May axes the ‘badge of honour’ Asbo in shake-up of laws


Labour’s Asbo policy  was finally axed yesterday after thugs racked up an astonishing 52,000 breaches in a decade.

Home Secretary Theresa May lit a bonfire of the last government’s anti-social behaviour laws, replacing 19 powers with only six.

Critics say Asbos have become a ‘badge of honour’, with youngsters on tough estates deliberately seeking to be served with one of the orders.

Revamp: Home Secretary Theresa May lit a bonfire of the last government¿s anti-social behaviour lawsRevamp: Home Secretary Theresa May lit a bonfire of the last government¿s anti-social behaviour laws

Of the 20,231 Asbos issued between June 1, 2000 and the end of 2010, more than half – 11,432 – were breached at least once.

In total there were 51,976 separate breaches of Asbos – an average of 4.5 for each offender.

Instead, yobs will be given new crime prevention injunctions (CPIs), which require a lower burden of proof.

Those who breach the orders will face penalties including prison sentences.

Separately, offenders sentenced for a crime by the courts could be handed a new criminal behaviour order, forcing them to change their ways.

It will ban criminals from engaging in specified activities or going to certain places.

There will also be a ‘community trigger’ to force the  police, councils and other agencies to act if five households complain, or the same individual complains three times, and faster processes to evict anti-social tenants and deal with irresponsible dog owners.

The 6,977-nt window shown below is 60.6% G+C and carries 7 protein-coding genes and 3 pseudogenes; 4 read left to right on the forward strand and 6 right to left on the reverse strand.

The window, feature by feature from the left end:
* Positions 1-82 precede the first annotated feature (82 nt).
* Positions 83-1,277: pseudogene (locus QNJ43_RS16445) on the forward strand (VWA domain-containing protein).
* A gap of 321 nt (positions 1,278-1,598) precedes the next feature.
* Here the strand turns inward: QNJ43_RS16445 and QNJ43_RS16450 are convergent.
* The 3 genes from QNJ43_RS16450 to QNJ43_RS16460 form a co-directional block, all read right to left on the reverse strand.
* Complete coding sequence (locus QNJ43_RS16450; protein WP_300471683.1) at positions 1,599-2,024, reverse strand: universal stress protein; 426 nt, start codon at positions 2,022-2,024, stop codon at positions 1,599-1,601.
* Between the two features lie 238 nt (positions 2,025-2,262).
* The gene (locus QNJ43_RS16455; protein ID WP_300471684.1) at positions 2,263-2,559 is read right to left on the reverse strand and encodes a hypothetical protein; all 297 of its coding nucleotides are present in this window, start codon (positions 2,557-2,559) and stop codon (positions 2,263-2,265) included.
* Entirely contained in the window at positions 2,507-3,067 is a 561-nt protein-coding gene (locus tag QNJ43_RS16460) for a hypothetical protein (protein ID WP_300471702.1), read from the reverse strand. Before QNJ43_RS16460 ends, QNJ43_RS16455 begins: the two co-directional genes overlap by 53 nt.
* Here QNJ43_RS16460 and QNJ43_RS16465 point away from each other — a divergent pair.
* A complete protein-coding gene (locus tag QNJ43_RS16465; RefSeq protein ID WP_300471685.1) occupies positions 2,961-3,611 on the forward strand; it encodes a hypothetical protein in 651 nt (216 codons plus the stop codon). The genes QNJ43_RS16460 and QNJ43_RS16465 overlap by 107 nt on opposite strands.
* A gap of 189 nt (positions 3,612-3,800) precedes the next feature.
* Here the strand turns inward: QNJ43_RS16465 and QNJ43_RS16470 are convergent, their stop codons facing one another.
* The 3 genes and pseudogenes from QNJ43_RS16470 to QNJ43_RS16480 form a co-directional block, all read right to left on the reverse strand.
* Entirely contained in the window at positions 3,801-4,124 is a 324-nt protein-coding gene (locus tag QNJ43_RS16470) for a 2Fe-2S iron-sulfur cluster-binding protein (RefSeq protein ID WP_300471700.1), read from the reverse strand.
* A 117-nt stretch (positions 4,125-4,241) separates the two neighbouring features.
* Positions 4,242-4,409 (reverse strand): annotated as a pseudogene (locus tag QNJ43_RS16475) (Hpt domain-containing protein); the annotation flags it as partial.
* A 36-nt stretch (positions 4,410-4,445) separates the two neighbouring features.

As the Mail revealed yesterday, a new Community Protection Notice will make it a criminal offence for people to dump litter regularly in their own garden.

Mrs May said the Government’s approach ‘empowers local communities, places victims’ needs at its heart and puts more trust in the professionals than ever before’.

She added: ‘Police and local agencies will also be freed to use informal measures to take immediate action to nip problems in the bud rather than being bound by central targets and control.’

Labour attacked the new injunctions as ‘weak’ because a breach of the civil order will ‘no longer be a criminal offence’.

Climbdown: Ed Miliband has admitted Asbos are 'not perfect' as the coalition announce a new policyClimbdown: Ed Miliband has admitted Asbos are ‘not perfect’ as the coalition announce a new policy

Labour leader Ed Miliband admitted Asbos – the flagship anti-lout policy of Tony Blair – were ‘not perfect’.

But he claimed: ‘They were making a difference to communities. If there’s a weakening going on then I think it’s the wrong thing to do.’

Mrs May’s proposals will initially be published as a draft Bill, to be debated by MPs. This means they are unlikely to become law before the end of next year at the earliest.

Opponents have claimed the laws have been delayed by disputes between the Coalition partners, with the Lib Dems insisting care must be taken not to unnecessarily criminalise young people.

Javed Khan, chief executive of Victim Support, said: ‘Victims deserve to be taken seriously as soon as they make a report to the police. Waiting until a similar incident has been reported three times or by five people is not good enough.’

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